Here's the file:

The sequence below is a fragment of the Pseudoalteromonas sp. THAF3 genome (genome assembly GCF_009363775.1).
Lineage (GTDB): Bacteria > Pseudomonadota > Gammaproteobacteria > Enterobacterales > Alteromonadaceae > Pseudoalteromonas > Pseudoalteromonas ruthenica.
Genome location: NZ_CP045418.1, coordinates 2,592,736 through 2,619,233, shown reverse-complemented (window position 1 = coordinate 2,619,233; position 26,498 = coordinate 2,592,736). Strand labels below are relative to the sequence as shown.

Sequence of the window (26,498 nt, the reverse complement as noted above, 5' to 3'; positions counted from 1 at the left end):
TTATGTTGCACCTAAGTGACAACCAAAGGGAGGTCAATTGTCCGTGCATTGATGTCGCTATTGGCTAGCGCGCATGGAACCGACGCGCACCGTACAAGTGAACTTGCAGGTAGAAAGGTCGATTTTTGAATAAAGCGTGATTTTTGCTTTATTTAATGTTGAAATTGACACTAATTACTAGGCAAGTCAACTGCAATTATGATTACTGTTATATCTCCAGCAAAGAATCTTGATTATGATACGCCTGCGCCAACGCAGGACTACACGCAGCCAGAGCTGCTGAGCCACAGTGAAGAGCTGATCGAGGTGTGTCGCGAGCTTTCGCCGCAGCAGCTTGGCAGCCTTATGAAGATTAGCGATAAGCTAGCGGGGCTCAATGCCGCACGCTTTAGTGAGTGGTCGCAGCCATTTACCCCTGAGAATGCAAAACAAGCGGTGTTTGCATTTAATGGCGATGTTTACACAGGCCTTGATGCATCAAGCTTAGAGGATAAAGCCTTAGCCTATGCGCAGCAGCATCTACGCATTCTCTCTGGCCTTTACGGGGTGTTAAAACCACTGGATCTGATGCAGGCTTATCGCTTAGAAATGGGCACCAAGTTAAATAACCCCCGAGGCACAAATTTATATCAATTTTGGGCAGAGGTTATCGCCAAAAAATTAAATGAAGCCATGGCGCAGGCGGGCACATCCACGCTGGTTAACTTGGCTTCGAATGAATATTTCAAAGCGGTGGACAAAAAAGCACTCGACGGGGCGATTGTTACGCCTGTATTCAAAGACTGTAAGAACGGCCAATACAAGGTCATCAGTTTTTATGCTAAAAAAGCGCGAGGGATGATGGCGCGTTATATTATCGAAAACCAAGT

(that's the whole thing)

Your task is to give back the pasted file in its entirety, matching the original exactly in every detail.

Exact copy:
The sequence below is a fragment of the Pseudoalteromonas sp. THAF3 genome (genome assembly GCF_009363775.1).
Lineage (GTDB): Bacteria > Pseudomonadota > Gammaproteobacteria > Enterobacterales > Alteromonadaceae > Pseudoalteromonas > Pseudoalteromonas ruthenica.
Genome location: NZ_CP045418.1, coordinates 2,592,736 through 2,619,233, shown reverse-complemented (window position 1 = coordinate 2,619,233; position 26,498 = coordinate 2,592,736). Strand labels below are relative to the sequence as shown.

Sequence of the window (26,498 nt, the reverse complement as noted above, 5' to 3'; positions counted from 1 at the left end):
TTATGTTGCACCTAAGTGACAACCAAAGGGAGGTCAATTGTCCGTGCATTGATGTCGCTATTGGCTAGCGCGCATGGAACCGACGCGCACCGTACAAGTGAACTTGCAGGTAGAAAGGTCGATTTTTGAATAAAGCGTGATTTTTGCTTTATTTAATGTTGAAATTGACACTAATTACTAGGCAAGTCAACTGCAATTATGATTACTGTTATATCTCCAGCAAAGAATCTTGATTATGATACGCCTGCGCCAACGCAGGACTACACGCAGCCAGAGCTGCTGAGCCACAGTGAAGAGCTGATCGAGGTGTGTCGCGAGCTTTCGCCGCAGCAGCTTGGCAGCCTTATGAAGATTAGCGATAAGCTAGCGGGGCTCAATGCCGCACGCTTTAGTGAGTGGTCGCAGCCATTTACCCCTGAGAATGCAAAACAAGCGGTGTTTGCATTTAATGGCGATGTTTACACAGGCCTTGATGCATCAAGCTTAGAGGATAAAGCCTTAGCCTATGCGCAGCAGCATCTACGCATTCTCTCTGGCCTTTACGGGGTGTTAAAACCACTGGATCTGATGCAGGCTTATCGCTTAGAAATGGGCACCAAGTTAAATAACCCCCGAGGCACAAATTTATATCAATTTTGGGCAGAGGTTATCGCCAAAAAATTAAATGAAGCCATGGCGCAGGCGGGCACATCCACGCTGGTTAACTTGGCTTCGAATGAATATTTCAAAGCGGTGGACAAAAAAGCACTCGACGGGGCGATTGTTACGCCTGTATTCAAAGACTGTAAGAACGGCCAATACAAGGTCATCAGTTTTTATGCTAAAAAAGCGCGAGGGATGATGGCGCGTTATATTATCGAAAACCAAGT